• Governance: Corruption is rampant throughout the region. Plagued by a history of exploitation, our institutions do not respect rule of law, and our societies suffer as a consequence of that. With the exception of a few countries, democratic indicators massively lag in the region.

  • Technological adoption: There is Cambrian explosion of digital innovation occurring in the region. Much has been fueled by the growth of the youth who are particularly called towards digital services, including neobanks, cryptocurrency, consumer apps, among others. Moreover, crypto in particular has already seen high degrees of adoption. According to a 35,000 person survey conducted by Mastercard, 51% of the Latin-America based respondents had already made at least one transaction with crypto, which compared to global results came out to only 11%. Crypto development is also particularly strong throughout the region, a study conducted by Jaka Labs found that there were nearly 300 blockchain-based projects throughout the region. Brazil, Argentina, Colombia, and Venezuela are among the top 15 countries ranked by adoption in the world. And of course, El Salvador, was the first country around the world to establish Bitcoin as its national reserve currency - a momentous feat celebrated by many, and criticized by some of crypto’s most steadfast advocates.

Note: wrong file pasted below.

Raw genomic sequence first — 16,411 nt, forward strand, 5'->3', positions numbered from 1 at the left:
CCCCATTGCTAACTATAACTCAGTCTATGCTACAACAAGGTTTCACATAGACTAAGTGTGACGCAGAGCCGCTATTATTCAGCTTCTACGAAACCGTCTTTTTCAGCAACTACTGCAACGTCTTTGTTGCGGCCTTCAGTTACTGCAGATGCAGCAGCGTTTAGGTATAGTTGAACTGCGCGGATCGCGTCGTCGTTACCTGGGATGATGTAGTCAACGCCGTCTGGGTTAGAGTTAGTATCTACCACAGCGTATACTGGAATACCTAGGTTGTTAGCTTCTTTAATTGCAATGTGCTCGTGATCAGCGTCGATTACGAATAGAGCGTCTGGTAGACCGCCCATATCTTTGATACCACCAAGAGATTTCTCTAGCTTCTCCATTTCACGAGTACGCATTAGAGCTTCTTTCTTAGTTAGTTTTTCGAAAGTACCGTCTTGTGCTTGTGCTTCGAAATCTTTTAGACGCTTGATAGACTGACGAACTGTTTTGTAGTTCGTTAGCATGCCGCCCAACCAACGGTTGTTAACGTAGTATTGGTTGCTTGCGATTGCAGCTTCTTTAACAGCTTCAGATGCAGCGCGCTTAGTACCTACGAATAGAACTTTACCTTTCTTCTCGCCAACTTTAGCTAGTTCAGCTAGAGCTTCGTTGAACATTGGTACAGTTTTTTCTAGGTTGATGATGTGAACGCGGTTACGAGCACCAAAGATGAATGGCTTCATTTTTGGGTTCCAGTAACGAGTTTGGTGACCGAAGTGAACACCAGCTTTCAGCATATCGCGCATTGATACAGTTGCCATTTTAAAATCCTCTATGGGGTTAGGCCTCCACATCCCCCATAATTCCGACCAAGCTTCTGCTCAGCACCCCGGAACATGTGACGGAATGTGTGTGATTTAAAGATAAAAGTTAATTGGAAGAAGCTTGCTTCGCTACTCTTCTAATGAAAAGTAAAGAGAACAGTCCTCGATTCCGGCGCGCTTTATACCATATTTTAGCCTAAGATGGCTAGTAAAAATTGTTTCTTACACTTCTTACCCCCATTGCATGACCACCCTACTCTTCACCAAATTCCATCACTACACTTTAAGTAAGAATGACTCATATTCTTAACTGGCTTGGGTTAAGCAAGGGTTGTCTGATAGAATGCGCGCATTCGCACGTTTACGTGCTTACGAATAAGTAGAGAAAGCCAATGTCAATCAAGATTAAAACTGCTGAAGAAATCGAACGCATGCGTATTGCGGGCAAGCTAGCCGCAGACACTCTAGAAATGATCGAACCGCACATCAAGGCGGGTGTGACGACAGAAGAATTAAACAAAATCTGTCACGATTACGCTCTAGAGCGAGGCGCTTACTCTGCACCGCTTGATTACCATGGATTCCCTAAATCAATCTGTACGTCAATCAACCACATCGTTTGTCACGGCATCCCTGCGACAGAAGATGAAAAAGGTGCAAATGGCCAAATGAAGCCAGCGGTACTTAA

All of these conditions theoretically position Latin America as an ideal environmental under which mass adoption of crypto could truly flourish. Crypto could provide us with the foundation to break free from the overbearing and unjust traditional financial and governance structures. It has an ever increasing potential to drastically improve financial inclusion and access. However, we should focus on driving more financial inclusion throughout the systems and communities we develop so as not to leave vulnerable populations behind.

Driving mass adoption will require a concerted effort towards educating, designing, and developing useful technology that makes a meaningful impact in everyday people’s lives. Even though DeFi is still in its relative infancy, it has thus far come to show that we can run a fully trustless peer-to-peer global finance game.